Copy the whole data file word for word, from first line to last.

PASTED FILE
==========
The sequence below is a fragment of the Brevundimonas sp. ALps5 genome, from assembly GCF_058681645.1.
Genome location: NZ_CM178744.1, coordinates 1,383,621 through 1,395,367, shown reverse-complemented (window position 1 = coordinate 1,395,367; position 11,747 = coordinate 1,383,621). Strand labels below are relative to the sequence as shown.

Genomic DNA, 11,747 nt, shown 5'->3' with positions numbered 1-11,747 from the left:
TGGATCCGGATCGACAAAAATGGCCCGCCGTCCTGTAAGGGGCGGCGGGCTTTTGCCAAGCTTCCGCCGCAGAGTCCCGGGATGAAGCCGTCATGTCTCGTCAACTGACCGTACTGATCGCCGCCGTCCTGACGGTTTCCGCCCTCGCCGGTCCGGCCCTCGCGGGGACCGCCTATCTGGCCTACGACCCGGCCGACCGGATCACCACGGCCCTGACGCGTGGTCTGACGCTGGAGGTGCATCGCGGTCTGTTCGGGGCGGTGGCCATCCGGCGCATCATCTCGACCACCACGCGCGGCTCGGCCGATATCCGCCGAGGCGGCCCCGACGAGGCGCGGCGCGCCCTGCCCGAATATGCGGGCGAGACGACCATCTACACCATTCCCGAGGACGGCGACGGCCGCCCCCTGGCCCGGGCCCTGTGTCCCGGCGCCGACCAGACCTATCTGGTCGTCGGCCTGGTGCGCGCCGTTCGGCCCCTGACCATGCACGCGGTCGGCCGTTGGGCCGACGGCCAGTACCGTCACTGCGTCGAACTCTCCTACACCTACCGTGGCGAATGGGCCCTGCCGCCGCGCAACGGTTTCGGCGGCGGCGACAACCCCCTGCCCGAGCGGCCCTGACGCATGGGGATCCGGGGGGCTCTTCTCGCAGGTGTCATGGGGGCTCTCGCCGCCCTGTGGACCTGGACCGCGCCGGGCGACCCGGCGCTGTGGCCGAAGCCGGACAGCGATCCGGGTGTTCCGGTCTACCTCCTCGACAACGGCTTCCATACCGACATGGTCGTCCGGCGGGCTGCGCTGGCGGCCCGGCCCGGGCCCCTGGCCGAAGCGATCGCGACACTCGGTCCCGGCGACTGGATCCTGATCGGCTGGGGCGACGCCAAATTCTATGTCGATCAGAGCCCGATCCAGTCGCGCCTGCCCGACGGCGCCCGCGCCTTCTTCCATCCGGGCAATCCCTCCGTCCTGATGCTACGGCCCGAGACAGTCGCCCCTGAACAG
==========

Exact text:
The sequence below is a fragment of the Brevundimonas sp. ALps5 genome, from assembly GCF_058681645.1.
Genome location: NZ_CM178744.1, coordinates 1,383,621 through 1,395,367, shown reverse-complemented (window position 1 = coordinate 1,395,367; position 11,747 = coordinate 1,383,621). Strand labels below are relative to the sequence as shown.

Genomic DNA, 11,747 nt, shown 5'->3' with positions numbered 1-11,747 from the left:
TGGATCCGGATCGACAAAAATGGCCCGCCGTCCTGTAAGGGGCGGCGGGCTTTTGCCAAGCTTCCGCCGCAGAGTCCCGGGATGAAGCCGTCATGTCTCGTCAACTGACCGTACTGATCGCCGCCGTCCTGACGGTTTCCGCCCTCGCCGGTCCGGCCCTCGCGGGGACCGCCTATCTGGCCTACGACCCGGCCGACCGGATCACCACGGCCCTGACGCGTGGTCTGACGCTGGAGGTGCATCGCGGTCTGTTCGGGGCGGTGGCCATCCGGCGCATCATCTCGACCACCACGCGCGGCTCGGCCGATATCCGCCGAGGCGGCCCCGACGAGGCGCGGCGCGCCCTGCCCGAATATGCGGGCGAGACGACCATCTACACCATTCCCGAGGACGGCGACGGCCGCCCCCTGGCCCGGGCCCTGTGTCCCGGCGCCGACCAGACCTATCTGGTCGTCGGCCTGGTGCGCGCCGTTCGGCCCCTGACCATGCACGCGGTCGGCCGTTGGGCCGACGGCCAGTACCGTCACTGCGTCGAACTCTCCTACACCTACCGTGGCGAATGGGCCCTGCCGCCGCGCAACGGTTTCGGCGGCGGCGACAACCCCCTGCCCGAGCGGCCCTGACGCATGGGGATCCGGGGGGCTCTTCTCGCAGGTGTCATGGGGGCTCTCGCCGCCCTGTGGACCTGGACCGCGCCGGGCGACCCGGCGCTGTGGCCGAAGCCGGACAGCGATCCGGGTGTTCCGGTCTACCTCCTCGACAACGGCTTCCATACCGACATGGTCGTCCGGCGGGCTGCGCTGGCGGCCCGGCCCGGGCCCCTGGCCGAAGCGATCGCGACACTCGGTCCCGGCGACTGGATCCTGATCGGCTGGGGCGACGCCAAATTCTATGTCGATCAGAGCCCGATCCAGTCGCGCCTGCCCGACGGCGCCCGCGCCTTCTTCCATCCGGGCAATCCCTCCGTCCTGATGCTACGGCCCGAGACAGTCGCCCCTGAACAG